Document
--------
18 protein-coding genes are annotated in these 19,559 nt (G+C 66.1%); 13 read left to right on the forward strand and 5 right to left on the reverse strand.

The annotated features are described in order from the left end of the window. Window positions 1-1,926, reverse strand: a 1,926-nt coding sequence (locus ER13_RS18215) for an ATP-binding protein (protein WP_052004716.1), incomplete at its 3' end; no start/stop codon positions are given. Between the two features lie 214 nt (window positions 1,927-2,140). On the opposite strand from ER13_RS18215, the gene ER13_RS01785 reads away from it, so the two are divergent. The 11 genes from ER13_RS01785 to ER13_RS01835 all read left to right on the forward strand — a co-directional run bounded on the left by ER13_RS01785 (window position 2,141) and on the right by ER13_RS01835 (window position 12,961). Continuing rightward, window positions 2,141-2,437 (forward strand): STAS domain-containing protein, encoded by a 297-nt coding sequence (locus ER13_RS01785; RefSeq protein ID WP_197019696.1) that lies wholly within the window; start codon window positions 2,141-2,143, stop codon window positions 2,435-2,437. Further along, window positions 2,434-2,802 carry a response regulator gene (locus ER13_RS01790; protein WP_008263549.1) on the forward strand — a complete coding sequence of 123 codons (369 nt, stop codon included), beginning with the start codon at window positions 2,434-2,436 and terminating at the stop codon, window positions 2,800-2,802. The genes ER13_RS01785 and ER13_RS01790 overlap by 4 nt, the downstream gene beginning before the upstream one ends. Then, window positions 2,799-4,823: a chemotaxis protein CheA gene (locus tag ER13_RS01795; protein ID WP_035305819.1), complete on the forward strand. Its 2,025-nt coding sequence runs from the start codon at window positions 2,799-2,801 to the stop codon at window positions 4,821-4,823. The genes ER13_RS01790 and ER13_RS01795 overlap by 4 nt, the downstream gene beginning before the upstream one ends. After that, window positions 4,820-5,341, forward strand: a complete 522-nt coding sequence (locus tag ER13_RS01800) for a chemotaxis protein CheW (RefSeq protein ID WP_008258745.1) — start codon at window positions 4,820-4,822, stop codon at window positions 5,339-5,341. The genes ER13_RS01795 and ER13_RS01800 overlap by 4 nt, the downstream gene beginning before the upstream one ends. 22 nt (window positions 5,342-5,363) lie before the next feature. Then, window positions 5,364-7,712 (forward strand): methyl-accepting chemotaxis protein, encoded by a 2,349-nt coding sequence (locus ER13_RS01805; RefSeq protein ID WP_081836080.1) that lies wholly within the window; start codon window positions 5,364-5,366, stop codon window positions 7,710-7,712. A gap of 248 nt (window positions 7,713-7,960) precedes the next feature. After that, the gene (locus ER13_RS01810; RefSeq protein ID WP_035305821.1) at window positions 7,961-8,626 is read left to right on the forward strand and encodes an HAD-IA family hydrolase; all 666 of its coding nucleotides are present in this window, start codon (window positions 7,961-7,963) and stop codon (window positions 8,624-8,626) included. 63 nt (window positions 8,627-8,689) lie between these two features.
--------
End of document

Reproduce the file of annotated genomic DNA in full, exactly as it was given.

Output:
18 protein-coding genes are annotated in these 19,559 nt (G+C 66.1%); 13 read left to right on the forward strand and 5 right to left on the reverse strand.

The annotated features are described in order from the left end of the window. Window positions 1-1,926, reverse strand: a 1,926-nt coding sequence (locus ER13_RS18215) for an ATP-binding protein (protein WP_052004716.1), incomplete at its 3' end; no start/stop codon positions are given. Between the two features lie 214 nt (window positions 1,927-2,140). On the opposite strand from ER13_RS18215, the gene ER13_RS01785 reads away from it, so the two are divergent. The 11 genes from ER13_RS01785 to ER13_RS01835 all read left to right on the forward strand — a co-directional run bounded on the left by ER13_RS01785 (window position 2,141) and on the right by ER13_RS01835 (window position 12,961). Continuing rightward, window positions 2,141-2,437 (forward strand): STAS domain-containing protein, encoded by a 297-nt coding sequence (locus ER13_RS01785; RefSeq protein ID WP_197019696.1) that lies wholly within the window; start codon window positions 2,141-2,143, stop codon window positions 2,435-2,437. Further along, window positions 2,434-2,802 carry a response regulator gene (locus ER13_RS01790; protein WP_008263549.1) on the forward strand — a complete coding sequence of 123 codons (369 nt, stop codon included), beginning with the start codon at window positions 2,434-2,436 and terminating at the stop codon, window positions 2,800-2,802. The genes ER13_RS01785 and ER13_RS01790 overlap by 4 nt, the downstream gene beginning before the upstream one ends. Then, window positions 2,799-4,823: a chemotaxis protein CheA gene (locus tag ER13_RS01795; protein ID WP_035305819.1), complete on the forward strand. Its 2,025-nt coding sequence runs from the start codon at window positions 2,799-2,801 to the stop codon at window positions 4,821-4,823. The genes ER13_RS01790 and ER13_RS01795 overlap by 4 nt, the downstream gene beginning before the upstream one ends. After that, window positions 4,820-5,341, forward strand: a complete 522-nt coding sequence (locus tag ER13_RS01800) for a chemotaxis protein CheW (RefSeq protein ID WP_008258745.1) — start codon at window positions 4,820-4,822, stop codon at window positions 5,339-5,341. The genes ER13_RS01795 and ER13_RS01800 overlap by 4 nt, the downstream gene beginning before the upstream one ends. 22 nt (window positions 5,342-5,363) lie before the next feature. Then, window positions 5,364-7,712 (forward strand): methyl-accepting chemotaxis protein, encoded by a 2,349-nt coding sequence (locus ER13_RS01805; RefSeq protein ID WP_081836080.1) that lies wholly within the window; start codon window positions 5,364-5,366, stop codon window positions 7,710-7,712. A gap of 248 nt (window positions 7,713-7,960) precedes the next feature. After that, the gene (locus ER13_RS01810; RefSeq protein ID WP_035305821.1) at window positions 7,961-8,626 is read left to right on the forward strand and encodes an HAD-IA family hydrolase; all 666 of its coding nucleotides are present in this window, start codon (window positions 7,961-7,963) and stop codon (window positions 8,624-8,626) included. 63 nt (window positions 8,627-8,689) lie between these two features.